I fully agree with the sentiments expressed here. I can think of no player of the modern game that has benefitted as much as Haydon from the introduction of helmets.

  • lodger67 on December 26, 2008, 8:17 GMT

    Folks, I never said Gavaskar was not a great batsman. I pointed out flaws in Ryan's argument. I do ask all of those who write that Hayden is not as great as players of yesteryear, who played without helmets, guards, or on uncovered pitches, consider that the same reasoning must surely apply to every other player of the last 20 years, Lara and Sachin included, who have also had the freedom to play with helmets, etc. To those who are arguing that the bowling stocks of the past decade have been at an all-time low, do we want to discount Murali, Kumble, Pollock, Wasim, Waqar, Vaas, and others who have played in this era? The stats are the same in every era since WW1, great batsmen avge in the high 40s to 50s, great bowlers avge in the 20s. Great batsmen also bully weaker opponents into complete submission, and great bowlers humiliate weak batting sides. It is absurd to say that Hayden only scored against weak sides and always struggled against better ones. He has done what all greats do.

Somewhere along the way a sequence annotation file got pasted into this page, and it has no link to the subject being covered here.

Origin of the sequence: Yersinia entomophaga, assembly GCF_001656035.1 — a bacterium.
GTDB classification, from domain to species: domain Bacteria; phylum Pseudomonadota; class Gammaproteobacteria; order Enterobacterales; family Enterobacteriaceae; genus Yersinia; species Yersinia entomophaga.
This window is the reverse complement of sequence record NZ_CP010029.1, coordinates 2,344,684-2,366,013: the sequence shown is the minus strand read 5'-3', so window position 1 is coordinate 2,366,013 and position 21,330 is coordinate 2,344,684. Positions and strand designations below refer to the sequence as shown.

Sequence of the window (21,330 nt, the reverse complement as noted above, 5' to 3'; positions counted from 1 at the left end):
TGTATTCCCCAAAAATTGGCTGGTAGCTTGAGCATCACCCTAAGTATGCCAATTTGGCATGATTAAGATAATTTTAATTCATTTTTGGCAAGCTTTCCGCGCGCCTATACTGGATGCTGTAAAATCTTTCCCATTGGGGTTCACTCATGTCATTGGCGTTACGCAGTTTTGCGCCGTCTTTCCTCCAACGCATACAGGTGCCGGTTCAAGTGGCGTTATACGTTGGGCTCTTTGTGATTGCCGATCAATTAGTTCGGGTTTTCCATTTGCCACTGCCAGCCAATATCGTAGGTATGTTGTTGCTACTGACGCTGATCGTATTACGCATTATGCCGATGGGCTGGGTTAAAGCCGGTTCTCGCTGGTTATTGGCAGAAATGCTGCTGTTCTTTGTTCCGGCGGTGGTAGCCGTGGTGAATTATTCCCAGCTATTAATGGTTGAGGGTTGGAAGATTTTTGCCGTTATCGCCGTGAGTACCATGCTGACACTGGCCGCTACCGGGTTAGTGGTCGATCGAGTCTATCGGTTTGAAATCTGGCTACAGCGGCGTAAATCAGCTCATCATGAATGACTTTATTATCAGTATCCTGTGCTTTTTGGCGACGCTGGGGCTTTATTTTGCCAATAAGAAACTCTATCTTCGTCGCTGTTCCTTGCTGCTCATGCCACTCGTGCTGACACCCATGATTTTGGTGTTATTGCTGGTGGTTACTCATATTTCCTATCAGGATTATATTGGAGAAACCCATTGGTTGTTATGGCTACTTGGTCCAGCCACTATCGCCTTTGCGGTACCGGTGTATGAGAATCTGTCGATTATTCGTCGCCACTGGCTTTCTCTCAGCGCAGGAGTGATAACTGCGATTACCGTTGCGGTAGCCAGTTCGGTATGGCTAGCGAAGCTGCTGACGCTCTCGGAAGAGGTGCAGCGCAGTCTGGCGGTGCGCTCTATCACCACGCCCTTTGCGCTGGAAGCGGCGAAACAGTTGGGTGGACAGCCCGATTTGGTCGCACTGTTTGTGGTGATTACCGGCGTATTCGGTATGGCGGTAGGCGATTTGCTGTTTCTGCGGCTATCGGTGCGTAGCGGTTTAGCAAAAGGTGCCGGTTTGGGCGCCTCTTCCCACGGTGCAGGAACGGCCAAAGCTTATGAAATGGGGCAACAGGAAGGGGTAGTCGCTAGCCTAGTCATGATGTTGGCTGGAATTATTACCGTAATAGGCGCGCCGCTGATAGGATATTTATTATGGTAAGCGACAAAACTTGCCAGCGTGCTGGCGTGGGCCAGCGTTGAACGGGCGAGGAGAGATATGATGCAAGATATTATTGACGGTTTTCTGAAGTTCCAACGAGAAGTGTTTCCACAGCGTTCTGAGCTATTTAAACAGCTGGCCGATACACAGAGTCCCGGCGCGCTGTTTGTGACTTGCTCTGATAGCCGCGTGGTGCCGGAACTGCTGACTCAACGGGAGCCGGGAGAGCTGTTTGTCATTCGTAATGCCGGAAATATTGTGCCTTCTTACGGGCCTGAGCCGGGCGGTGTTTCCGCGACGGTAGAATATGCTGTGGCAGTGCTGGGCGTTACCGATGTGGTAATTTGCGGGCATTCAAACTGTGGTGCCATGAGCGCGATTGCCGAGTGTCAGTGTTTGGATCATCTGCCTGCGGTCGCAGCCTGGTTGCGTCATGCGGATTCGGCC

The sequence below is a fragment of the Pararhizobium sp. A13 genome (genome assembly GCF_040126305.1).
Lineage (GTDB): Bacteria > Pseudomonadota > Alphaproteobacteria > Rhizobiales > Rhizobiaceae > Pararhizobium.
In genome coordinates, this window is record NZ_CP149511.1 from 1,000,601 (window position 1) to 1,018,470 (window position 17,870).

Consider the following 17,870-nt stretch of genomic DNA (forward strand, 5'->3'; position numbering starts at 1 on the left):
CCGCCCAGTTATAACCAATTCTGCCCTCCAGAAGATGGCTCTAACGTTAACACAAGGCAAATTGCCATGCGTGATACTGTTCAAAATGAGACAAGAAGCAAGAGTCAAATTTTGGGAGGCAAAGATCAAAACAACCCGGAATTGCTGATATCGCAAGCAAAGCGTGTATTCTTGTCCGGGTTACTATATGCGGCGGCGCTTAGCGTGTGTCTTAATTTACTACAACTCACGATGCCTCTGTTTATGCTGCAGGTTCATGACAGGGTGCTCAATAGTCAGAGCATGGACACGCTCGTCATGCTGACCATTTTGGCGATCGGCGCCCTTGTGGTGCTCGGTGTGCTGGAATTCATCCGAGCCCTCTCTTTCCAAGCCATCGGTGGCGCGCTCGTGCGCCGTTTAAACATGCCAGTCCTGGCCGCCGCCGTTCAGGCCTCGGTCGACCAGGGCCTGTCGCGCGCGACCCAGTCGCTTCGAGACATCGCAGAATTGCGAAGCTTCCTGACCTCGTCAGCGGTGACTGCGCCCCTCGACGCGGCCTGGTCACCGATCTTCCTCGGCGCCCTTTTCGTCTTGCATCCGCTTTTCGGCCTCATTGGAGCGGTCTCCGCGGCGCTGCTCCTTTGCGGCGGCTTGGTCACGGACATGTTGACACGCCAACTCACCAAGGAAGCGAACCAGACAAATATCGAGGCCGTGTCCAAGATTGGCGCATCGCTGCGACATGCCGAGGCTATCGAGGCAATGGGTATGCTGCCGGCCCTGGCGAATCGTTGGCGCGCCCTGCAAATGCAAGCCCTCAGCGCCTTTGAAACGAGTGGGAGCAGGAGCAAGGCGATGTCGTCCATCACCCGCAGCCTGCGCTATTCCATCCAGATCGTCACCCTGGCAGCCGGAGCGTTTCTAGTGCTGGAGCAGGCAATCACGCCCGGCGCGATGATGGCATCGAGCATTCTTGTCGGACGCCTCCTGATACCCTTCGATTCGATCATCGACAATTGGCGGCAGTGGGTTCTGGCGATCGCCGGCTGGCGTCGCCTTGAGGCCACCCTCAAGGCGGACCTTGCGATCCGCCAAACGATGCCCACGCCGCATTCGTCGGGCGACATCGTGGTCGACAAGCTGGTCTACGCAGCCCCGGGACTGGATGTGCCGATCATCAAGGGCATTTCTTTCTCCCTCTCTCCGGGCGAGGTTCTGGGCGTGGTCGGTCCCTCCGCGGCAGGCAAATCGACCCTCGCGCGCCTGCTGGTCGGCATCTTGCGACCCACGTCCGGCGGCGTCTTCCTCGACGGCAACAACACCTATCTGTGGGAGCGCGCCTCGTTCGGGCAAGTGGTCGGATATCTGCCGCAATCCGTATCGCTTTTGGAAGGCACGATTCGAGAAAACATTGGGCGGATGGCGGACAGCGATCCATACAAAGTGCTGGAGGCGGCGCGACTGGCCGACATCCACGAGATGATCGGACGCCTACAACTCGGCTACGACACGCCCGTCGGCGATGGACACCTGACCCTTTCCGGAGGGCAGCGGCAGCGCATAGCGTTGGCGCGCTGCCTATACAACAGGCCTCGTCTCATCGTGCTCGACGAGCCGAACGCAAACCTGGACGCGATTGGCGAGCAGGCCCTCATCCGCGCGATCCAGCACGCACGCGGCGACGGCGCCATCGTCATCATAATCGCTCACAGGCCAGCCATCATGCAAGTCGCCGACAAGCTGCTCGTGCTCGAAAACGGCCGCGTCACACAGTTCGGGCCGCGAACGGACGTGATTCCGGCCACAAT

• Hodge008 on December 26, 2008, 8:05 GMT

    I'm sorry, I've loved your previous articles but this is rubbish. Statsguru might have told you that Hayden has played only two Tests against Zimbabwe. So where does this: "More hundreds poured forth, against Pakistanis, Poms, West Indians, Zimbabweans - Zimbabweans especially." come from. He scored two hundreds in his only two matches against them, and that makes him bad somehow? Can you please write another sensible article?

  • Amol_Gh on December 26, 2008, 7:59 GMT

    1. Statistics are like Skirts, they hide more than they reveal. In the nineties, Hayden was never a primary choice for opening. The selectors knew better. The Fast bowlers then (SA, WI, Pak) were really fast. 2. In this decade, among those who Hayden could face, there were no Genuine Fast Bowlers except those past their prime (Donald, Pollock, Akram, Younis) and except the angler Ntini who has now captured Hayden NINE times in his whole career including today when Hayden has got out on a score of a near-blob '8'. Great.

    (Cont.d)

  • Amol_Gh on December 26, 2008, 7:57 GMT